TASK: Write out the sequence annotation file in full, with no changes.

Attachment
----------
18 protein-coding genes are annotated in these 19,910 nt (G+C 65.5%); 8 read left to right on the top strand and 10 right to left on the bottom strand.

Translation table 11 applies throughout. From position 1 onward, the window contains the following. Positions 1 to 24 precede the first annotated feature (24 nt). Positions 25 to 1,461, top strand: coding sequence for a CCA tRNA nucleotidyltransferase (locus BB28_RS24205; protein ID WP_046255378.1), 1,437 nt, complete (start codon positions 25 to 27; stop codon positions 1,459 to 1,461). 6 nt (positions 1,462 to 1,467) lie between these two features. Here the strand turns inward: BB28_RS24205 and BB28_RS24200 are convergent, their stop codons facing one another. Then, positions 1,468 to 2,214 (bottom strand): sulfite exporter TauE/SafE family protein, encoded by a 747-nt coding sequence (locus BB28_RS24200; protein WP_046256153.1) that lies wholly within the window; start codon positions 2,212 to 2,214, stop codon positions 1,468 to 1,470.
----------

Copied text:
18 protein-coding genes are annotated in these 19,910 nt (G+C 65.5%); 8 read left to right on the top strand and 10 right to left on the bottom strand.

Translation table 11 applies throughout. From position 1 onward, the window contains the following. Positions 1 to 24 precede the first annotated feature (24 nt). Positions 25 to 1,461, top strand: coding sequence for a CCA tRNA nucleotidyltransferase (locus BB28_RS24205; protein ID WP_046255378.1), 1,437 nt, complete (start codon positions 25 to 27; stop codon positions 1,459 to 1,461). 6 nt (positions 1,462 to 1,467) lie between these two features. Here the strand turns inward: BB28_RS24205 and BB28_RS24200 are convergent, their stop codons facing one another. Then, positions 1,468 to 2,214 (bottom strand): sulfite exporter TauE/SafE family protein, encoded by a 747-nt coding sequence (locus BB28_RS24200; protein WP_046256153.1) that lies wholly within the window; start codon positions 2,212 to 2,214, stop codon positions 1,468 to 1,470.